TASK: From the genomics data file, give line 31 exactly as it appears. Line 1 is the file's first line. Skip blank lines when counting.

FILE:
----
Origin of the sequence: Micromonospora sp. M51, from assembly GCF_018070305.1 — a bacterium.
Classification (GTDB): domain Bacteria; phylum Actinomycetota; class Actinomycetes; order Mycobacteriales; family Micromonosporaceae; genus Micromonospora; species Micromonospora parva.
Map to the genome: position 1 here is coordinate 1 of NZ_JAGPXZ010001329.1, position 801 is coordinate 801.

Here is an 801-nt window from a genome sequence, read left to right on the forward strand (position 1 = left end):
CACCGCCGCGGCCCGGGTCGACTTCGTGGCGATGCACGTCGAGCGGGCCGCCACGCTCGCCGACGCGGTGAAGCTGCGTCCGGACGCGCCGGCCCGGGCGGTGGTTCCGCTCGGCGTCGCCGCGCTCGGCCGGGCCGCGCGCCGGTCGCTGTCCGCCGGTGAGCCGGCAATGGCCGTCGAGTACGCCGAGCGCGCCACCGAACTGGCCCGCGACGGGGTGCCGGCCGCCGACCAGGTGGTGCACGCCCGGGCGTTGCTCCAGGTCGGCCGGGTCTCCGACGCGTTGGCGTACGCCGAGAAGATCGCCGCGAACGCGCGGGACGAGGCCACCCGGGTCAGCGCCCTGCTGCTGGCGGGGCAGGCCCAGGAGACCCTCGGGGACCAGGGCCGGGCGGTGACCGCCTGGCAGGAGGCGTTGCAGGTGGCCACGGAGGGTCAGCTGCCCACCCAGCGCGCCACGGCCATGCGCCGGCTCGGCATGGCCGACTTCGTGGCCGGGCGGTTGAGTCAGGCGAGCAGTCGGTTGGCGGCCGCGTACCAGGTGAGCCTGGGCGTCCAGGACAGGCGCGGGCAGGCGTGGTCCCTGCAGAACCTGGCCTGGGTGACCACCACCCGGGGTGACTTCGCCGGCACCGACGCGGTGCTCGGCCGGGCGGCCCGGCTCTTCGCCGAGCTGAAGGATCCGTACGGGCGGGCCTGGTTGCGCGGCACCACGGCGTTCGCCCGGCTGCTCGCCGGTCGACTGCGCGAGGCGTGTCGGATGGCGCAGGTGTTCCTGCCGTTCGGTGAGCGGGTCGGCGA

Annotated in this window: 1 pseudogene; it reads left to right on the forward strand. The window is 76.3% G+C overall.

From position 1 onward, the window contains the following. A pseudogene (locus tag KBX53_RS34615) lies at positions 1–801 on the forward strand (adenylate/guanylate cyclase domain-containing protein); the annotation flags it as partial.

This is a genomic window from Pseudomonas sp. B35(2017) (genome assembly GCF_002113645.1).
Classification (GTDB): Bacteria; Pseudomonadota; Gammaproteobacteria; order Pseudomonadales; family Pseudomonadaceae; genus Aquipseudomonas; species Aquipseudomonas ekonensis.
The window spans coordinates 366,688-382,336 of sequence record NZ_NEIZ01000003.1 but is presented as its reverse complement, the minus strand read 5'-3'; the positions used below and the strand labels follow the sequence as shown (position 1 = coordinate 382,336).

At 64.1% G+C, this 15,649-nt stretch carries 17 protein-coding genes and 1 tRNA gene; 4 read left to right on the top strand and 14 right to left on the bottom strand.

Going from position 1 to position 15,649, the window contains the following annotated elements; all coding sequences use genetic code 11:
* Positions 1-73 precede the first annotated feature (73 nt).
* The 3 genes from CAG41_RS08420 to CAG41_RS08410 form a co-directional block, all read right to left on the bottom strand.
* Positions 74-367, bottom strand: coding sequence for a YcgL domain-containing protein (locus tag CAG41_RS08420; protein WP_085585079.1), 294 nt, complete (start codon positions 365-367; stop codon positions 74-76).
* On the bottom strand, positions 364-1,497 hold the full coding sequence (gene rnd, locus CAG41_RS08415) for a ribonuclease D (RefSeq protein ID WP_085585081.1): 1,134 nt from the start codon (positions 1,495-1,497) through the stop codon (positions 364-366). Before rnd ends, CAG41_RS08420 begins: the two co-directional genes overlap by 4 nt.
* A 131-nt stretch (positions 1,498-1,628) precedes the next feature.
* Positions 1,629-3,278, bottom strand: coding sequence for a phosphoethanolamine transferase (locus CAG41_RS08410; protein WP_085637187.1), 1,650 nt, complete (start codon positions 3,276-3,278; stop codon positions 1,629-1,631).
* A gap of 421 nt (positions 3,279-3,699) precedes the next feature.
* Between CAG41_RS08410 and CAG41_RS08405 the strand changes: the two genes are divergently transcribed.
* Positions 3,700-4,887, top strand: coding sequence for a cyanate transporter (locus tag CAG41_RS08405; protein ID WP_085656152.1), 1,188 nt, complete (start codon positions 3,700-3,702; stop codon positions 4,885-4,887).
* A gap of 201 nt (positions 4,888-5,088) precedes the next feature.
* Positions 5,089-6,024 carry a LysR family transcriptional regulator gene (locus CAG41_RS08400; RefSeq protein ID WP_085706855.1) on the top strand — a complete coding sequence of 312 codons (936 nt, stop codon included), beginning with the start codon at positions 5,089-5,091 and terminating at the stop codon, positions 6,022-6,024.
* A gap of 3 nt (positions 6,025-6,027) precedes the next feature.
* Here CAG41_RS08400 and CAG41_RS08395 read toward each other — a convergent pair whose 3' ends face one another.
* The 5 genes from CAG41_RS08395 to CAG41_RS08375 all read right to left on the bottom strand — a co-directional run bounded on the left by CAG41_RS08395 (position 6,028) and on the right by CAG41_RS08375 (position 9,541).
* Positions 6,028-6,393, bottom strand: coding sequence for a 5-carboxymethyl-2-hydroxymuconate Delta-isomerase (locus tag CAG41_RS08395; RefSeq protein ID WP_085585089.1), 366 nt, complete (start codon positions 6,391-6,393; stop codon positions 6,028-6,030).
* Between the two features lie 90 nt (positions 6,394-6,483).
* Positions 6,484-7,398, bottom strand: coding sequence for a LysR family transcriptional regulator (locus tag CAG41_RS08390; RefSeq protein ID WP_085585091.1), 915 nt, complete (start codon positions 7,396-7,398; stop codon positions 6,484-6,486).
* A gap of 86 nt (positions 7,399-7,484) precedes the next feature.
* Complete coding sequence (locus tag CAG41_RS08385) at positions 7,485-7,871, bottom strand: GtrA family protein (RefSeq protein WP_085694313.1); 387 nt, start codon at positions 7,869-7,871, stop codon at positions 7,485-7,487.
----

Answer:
* Complete coding sequence (locus tag CAG41_RS08385) at positions 7,485-7,871, bottom strand: GtrA family protein (RefSeq protein WP_085694313.1); 387 nt, start codon at positions 7,869-7,871, stop codon at positions 7,485-7,487.